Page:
Residents ask Camacho: Why only now?
Wednesday, 20 January 2010 03:10
by Tiffany Sukola | Variety News Staff
GOVERNOR Felix Camacho was in the hot seat last night during his public workshop meant to help Guam residents sift through the massive draft environmental impact statement.
Concerned citizens listen during Tuesday night’s public symposium on the draft environmental impact statement hosted by the governor’s office at the Yigo Senior Citizen Center. Matt Weiss/Variety
The meeting at the Yigo Senior Citizens Center was barely underway when crowd sentiment turned sour and concerned residents began demanding to know why Camacho was providing the public with the vital information just now.
“We should have had this information before the public hearings,” one person in crowd said.
According to Camacho, Matrix Design Group was contracted to go through the daunting draft report in order to condense the information in the key sections. He added that he wanted to provide island residents with a better understanding of the main issues the document outlines.
The meeting was supposed to help residents draft detailed comments to be submitted before the commenting process ended.
However, another island resident chimed in, asking the governor how he expected the people of Guam to make informed comments on the draft study without providing them with the tools to understand the complex document first.
Senator Judith Won-Pat was also present at the public hearing and repeated some of the frustrated sentiments residents were expressing.
She asked the governor if he could release to the public the reports submitted by government agencies. She mentioned, for example, the nearly 200 comments made by local biologists so far that have not been made publicly available.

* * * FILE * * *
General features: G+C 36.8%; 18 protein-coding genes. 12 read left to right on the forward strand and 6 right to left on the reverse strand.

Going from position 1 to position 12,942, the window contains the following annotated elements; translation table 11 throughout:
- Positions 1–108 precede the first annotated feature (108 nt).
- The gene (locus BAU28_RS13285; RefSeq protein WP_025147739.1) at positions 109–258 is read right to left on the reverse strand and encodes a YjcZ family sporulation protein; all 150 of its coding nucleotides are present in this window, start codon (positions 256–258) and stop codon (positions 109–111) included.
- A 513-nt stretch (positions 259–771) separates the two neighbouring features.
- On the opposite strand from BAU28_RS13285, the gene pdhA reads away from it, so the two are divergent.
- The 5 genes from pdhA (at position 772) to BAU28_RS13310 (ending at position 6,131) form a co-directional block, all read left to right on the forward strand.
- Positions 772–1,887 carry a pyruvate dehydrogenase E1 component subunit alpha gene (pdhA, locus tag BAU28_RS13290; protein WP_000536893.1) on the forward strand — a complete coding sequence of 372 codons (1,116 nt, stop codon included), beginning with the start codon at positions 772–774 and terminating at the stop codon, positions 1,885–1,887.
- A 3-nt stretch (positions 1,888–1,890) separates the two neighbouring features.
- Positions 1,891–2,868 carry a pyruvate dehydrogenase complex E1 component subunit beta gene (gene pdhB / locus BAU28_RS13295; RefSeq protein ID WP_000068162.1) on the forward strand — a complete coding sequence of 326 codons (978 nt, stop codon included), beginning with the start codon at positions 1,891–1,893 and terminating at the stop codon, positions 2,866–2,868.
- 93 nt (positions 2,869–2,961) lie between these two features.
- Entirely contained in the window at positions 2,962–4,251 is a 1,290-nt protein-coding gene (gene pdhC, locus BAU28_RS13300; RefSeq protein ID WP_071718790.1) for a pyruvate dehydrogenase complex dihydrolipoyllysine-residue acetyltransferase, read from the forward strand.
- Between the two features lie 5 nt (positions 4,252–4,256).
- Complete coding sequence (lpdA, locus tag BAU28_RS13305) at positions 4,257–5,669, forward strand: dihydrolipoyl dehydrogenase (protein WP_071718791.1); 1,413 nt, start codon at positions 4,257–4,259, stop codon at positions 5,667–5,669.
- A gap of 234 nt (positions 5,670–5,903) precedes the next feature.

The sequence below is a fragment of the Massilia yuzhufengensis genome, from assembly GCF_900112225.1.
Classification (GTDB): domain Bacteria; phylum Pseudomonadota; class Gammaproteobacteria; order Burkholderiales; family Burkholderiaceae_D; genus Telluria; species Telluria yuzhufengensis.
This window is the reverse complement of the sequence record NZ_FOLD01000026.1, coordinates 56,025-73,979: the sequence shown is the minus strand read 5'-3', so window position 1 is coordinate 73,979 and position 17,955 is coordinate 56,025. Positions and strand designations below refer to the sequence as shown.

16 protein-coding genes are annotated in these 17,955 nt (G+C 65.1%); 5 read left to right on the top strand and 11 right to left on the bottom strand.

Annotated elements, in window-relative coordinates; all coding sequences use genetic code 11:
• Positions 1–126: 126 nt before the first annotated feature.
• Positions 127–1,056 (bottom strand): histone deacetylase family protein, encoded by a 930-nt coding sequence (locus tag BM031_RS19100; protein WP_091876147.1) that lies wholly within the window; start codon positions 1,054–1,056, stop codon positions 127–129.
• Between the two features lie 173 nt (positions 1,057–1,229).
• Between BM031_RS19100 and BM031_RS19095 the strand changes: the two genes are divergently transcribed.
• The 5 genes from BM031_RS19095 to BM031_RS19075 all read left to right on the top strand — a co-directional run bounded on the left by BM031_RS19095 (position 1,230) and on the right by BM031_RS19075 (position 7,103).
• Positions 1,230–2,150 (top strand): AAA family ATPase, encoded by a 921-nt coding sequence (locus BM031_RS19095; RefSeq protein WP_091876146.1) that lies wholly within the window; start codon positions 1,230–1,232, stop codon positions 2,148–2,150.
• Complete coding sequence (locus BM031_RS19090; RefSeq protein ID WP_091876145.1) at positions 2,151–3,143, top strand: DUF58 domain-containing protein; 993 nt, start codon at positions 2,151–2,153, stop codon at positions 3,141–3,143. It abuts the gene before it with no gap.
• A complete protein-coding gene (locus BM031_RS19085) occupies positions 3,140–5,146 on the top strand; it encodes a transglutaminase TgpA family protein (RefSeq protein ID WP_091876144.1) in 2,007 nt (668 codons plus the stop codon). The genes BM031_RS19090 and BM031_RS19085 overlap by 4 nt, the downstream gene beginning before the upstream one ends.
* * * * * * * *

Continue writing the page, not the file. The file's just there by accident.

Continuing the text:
“There are highly technical parts that are hard to comprehend,” said Won Pat, explaining that residents would have an easier time drafting their comments if they knew what experts had to say.
While Camacho said that he would consider the crowd’s demands, he isn’t sure if precedence allows the comments that government departments submit to be made public.
The governor also defended his decision not to pursue another deadline extension, explaining that the government had already been denied a previous request for more time to absorb the 11,000-page document.
Camacho also said Congresswoman Madeline Bordallo is also working on getting island residents a longer time period to comment on the draft study. He admitted, however, that the chance of Guam receiving an extension is unlikely.
Instead, Camacho said the public should move forward with submitting their comments because despite the too-short commenting period, a deadline does exist.
“An extension could be beneficial,” said Camacho. “But we have to utilize the time we do have and move forward.”
Camacho urged the crowd gathered to continue to submit comments because the military buildup he said is not necessarily a done deal as some of the island’s leaders have said.
“My goal is to get more people to comment, which will result in action,” said Camacho.
The second of the Governor’s public presentations will be held tonight at the Mangilao Senior Citizens Center at 6 pm.